In the southwestern tip of Brooklyn, there is a neighborhood called Red Hook. New Yorkers know it as the place with the water taxi to IKEA, the soccer games with the South American food carts, & the former home of a lovely whiskey shop called Lenell's. Red Hook is far-afield. It's one of those places that people talking about but never seen to make it to—no subways run directly there; and bike, bus, or foot are the only options.
Like many New York neighborhoods, Red Hook has its own timbre, and true to its name, the nature of the place is purely aquatic. Perhaps it's the breezes that roll in over the East River that carry moisture through the streets, or that distinct flatness that lets you know you're just footsteps from the water's edge. This is where designer Patrick Smith lives. Perhaps this is why his favorite color is blue.
"That color is easy for me to create a place that you can enter into. When you go into warmer colors, it seems a little more warm or moist or something. Blue feels like you can convey a pure sense of space with blues." Smith pauses. "I have no idea why I like the color."
Specifically, the places Smith is creating are dreams. From the room-by-room journey via little wooden train in Windosill to the toyish balancing act of Levers, all of Smith's creations dance in the subconscious. Like director Michelangelo Antonioni, writer Sylvia Plath, and Team Ico game developer Fumito Ueda, Smith says the influence of Italian surrealist Giorgio de Chirico played a strong role in his interest in dreamscapes: "I think that in my mind, I have a catalog of shapes that interest me and I try to put them together to make something new."
When Windosill started attracting the attention of the game community, Smith was perplexed. In fact, he felt his outsider status was what made his work vibrant in the first place, and finds little in the independent game community that captures his attention.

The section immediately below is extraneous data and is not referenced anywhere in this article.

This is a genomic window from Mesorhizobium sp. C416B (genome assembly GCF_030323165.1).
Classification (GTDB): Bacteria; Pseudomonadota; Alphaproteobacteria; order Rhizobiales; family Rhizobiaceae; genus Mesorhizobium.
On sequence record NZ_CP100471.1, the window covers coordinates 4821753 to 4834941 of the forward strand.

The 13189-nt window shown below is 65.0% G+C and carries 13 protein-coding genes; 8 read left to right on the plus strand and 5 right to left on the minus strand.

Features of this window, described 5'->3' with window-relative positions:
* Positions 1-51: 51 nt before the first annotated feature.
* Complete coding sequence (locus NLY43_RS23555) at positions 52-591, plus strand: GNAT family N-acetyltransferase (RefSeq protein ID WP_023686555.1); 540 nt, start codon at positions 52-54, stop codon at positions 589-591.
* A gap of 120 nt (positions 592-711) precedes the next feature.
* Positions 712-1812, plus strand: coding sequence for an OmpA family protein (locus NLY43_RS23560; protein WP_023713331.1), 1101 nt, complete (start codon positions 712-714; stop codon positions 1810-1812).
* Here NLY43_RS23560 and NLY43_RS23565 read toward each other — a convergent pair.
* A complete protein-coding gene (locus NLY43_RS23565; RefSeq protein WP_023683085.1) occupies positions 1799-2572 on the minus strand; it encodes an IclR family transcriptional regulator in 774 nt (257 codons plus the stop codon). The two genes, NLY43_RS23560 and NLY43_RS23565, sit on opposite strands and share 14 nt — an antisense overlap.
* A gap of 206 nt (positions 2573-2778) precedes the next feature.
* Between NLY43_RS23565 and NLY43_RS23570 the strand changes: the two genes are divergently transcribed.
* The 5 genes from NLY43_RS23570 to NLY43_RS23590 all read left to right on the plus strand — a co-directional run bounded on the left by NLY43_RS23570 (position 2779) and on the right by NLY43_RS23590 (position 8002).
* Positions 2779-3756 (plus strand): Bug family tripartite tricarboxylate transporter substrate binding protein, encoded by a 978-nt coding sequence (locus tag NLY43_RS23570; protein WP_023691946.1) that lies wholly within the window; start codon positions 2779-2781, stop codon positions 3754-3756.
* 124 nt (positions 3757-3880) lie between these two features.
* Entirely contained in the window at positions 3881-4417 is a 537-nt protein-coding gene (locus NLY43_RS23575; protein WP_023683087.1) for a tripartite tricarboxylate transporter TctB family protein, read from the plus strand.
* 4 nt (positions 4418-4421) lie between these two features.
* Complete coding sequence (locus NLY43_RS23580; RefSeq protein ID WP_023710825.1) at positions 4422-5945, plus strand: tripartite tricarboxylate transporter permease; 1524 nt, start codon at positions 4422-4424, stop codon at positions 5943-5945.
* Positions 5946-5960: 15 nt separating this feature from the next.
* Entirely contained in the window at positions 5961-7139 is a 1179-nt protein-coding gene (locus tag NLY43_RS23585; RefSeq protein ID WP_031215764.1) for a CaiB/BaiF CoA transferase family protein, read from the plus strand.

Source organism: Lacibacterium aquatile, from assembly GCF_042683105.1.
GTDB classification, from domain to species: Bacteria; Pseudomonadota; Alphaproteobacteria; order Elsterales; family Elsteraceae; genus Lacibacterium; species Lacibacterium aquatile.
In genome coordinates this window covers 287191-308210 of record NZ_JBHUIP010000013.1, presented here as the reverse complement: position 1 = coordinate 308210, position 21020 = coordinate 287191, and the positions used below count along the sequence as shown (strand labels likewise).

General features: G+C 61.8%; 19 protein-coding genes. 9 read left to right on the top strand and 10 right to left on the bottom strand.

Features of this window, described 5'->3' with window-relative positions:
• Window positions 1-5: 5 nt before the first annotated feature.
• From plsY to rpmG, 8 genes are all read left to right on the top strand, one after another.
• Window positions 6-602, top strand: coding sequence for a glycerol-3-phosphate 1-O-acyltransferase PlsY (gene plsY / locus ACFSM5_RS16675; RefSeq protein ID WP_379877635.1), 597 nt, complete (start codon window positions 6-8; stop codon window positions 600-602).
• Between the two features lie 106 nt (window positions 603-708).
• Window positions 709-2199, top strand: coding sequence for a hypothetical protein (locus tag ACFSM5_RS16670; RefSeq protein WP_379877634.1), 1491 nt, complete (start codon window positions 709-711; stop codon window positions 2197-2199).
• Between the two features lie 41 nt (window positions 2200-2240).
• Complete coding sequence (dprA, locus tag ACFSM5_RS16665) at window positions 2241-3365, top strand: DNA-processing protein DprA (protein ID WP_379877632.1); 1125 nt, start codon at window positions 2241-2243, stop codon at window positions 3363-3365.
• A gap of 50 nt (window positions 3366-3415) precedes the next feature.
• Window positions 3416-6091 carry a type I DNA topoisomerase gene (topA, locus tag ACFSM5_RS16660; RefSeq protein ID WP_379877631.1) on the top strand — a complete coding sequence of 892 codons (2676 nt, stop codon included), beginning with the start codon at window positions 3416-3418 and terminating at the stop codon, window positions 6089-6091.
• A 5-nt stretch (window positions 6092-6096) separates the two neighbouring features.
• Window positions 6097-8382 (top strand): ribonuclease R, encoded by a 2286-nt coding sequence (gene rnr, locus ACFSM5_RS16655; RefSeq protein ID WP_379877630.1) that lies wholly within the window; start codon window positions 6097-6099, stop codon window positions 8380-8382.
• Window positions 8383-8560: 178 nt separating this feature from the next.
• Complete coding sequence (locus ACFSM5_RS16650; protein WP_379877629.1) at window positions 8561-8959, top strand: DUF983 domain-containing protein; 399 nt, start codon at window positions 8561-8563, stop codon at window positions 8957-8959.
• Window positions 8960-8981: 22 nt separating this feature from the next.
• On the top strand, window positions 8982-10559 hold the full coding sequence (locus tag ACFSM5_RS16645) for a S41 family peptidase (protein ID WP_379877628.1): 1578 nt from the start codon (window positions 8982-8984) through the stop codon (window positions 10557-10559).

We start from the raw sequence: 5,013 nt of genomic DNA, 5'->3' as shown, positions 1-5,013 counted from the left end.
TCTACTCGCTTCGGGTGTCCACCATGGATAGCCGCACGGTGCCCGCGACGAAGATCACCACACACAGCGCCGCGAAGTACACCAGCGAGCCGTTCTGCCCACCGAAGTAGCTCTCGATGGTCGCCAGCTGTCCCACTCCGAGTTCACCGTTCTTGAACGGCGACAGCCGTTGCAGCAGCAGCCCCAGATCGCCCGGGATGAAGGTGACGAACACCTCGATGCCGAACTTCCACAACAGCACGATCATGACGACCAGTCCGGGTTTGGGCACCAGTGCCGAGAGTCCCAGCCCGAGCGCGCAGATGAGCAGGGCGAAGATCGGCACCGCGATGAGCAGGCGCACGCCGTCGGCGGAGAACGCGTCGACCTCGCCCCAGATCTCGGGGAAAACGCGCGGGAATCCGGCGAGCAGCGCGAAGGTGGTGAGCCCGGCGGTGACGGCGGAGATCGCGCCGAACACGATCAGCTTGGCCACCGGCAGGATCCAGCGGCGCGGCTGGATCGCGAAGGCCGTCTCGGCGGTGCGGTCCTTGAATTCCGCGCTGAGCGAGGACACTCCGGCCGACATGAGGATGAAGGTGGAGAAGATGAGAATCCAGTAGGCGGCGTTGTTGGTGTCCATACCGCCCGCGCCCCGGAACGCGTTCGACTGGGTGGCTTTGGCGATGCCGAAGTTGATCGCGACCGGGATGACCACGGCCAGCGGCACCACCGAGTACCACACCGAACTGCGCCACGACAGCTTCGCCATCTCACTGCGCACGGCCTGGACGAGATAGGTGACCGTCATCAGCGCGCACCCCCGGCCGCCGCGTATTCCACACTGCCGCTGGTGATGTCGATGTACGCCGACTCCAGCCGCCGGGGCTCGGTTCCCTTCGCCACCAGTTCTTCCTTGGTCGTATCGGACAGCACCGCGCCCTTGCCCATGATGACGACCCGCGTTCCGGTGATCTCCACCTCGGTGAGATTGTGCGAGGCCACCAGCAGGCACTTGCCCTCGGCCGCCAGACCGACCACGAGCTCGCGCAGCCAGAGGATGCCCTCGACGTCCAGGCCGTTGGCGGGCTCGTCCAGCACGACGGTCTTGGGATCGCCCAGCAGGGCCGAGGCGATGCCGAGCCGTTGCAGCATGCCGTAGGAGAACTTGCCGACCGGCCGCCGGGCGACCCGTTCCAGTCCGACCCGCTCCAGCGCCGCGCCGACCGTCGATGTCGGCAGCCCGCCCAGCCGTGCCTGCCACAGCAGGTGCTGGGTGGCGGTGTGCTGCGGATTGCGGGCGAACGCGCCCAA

What has netted a wider audience for Smith is the intimacy that his games evoke. His games are tactile; possessive, even. They are about holding digital objects and moving them in virtual space, a by-product of Smith's further training as a Flash developer. "I spend 80 percent of my time trying to make objects react appropriately when you drag them around. Once you start doing that, you kind of commit yourself to doing it for everything," Smith says.
The obsession with objects is reflected in Smith's studio space. In college, he painted still-lifes of objects he'd find, and his current living space is admittedly cluttered. His favorite objects are a small mounted wooden glob, two wooden birds, and a wooden shoe. The existence of the shoe, even for Smith, seems apocryphal.
Trained as a painter, Smith finds much of his inspiration from other artists in that field, like abstract expressionist Philip Guston. But he says that his connection to games is tenuous. He doesn't own any consoles and rarely plays games on his own. When Windosill started attracting the attention of the game community, Smith was perplexed. In fact, he felt his outsider status was what made his work vibrant in the first place, and finds little in the independent game community that captures his attention.
"There's a Groucho Marx quote about how he wouldn't join any club that would have him as a member," Smith says. "There's a tendency for people not to look at things outside of the field. I'd like to see more visual variety and more visual rigor in game design."
See more of Patrick's work on his site.
Illustration by Michael Rapa